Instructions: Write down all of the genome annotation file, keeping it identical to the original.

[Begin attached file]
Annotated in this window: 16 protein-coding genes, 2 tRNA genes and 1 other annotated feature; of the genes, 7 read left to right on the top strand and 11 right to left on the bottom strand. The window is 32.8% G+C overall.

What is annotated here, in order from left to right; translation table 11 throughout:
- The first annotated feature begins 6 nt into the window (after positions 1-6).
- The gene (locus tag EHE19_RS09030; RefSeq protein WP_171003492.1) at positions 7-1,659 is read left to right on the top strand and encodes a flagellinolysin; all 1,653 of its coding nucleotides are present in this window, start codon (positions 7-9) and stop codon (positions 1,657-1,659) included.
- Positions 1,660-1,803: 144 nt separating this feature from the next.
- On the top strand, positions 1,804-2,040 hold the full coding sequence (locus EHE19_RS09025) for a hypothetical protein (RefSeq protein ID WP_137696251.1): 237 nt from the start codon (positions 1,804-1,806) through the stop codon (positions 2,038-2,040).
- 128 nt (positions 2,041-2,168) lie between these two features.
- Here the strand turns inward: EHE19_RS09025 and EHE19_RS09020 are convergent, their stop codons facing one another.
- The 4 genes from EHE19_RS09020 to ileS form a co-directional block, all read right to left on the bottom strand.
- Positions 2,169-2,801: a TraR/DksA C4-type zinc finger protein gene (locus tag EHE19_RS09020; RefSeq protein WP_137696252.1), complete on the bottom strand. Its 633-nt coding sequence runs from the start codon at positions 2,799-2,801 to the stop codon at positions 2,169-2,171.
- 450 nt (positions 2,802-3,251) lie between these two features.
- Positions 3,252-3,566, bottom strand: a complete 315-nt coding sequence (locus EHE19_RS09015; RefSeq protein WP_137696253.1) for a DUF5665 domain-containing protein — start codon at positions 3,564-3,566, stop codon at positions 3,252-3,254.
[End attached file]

Annotated in this window: 16 protein-coding genes, 2 tRNA genes and 1 other annotated feature; of the genes, 7 read left to right on the top strand and 11 right to left on the bottom strand. The window is 32.8% G+C overall.

What is annotated here, in order from left to right; translation table 11 throughout:
- The first annotated feature begins 6 nt into the window (after positions 1-6).
- The gene (locus tag EHE19_RS09030; RefSeq protein WP_171003492.1) at positions 7-1,659 is read left to right on the top strand and encodes a flagellinolysin; all 1,653 of its coding nucleotides are present in this window, start codon (positions 7-9) and stop codon (positions 1,657-1,659) included.
- Positions 1,660-1,803: 144 nt separating this feature from the next.
- On the top strand, positions 1,804-2,040 hold the full coding sequence (locus EHE19_RS09025) for a hypothetical protein (RefSeq protein ID WP_137696251.1): 237 nt from the start codon (positions 1,804-1,806) through the stop codon (positions 2,038-2,040).
- 128 nt (positions 2,041-2,168) lie between these two features.
- Here the strand turns inward: EHE19_RS09025 and EHE19_RS09020 are convergent, their stop codons facing one another.
- The 4 genes from EHE19_RS09020 to ileS form a co-directional block, all read right to left on the bottom strand.
- Positions 2,169-2,801: a TraR/DksA C4-type zinc finger protein gene (locus tag EHE19_RS09020; RefSeq protein WP_137696252.1), complete on the bottom strand. Its 633-nt coding sequence runs from the start codon at positions 2,799-2,801 to the stop codon at positions 2,169-2,171.
- 450 nt (positions 2,802-3,251) lie between these two features.
- Positions 3,252-3,566, bottom strand: a complete 315-nt coding sequence (locus EHE19_RS09015; RefSeq protein WP_137696253.1) for a DUF5665 domain-containing protein — start codon at positions 3,564-3,566, stop codon at positions 3,252-3,254.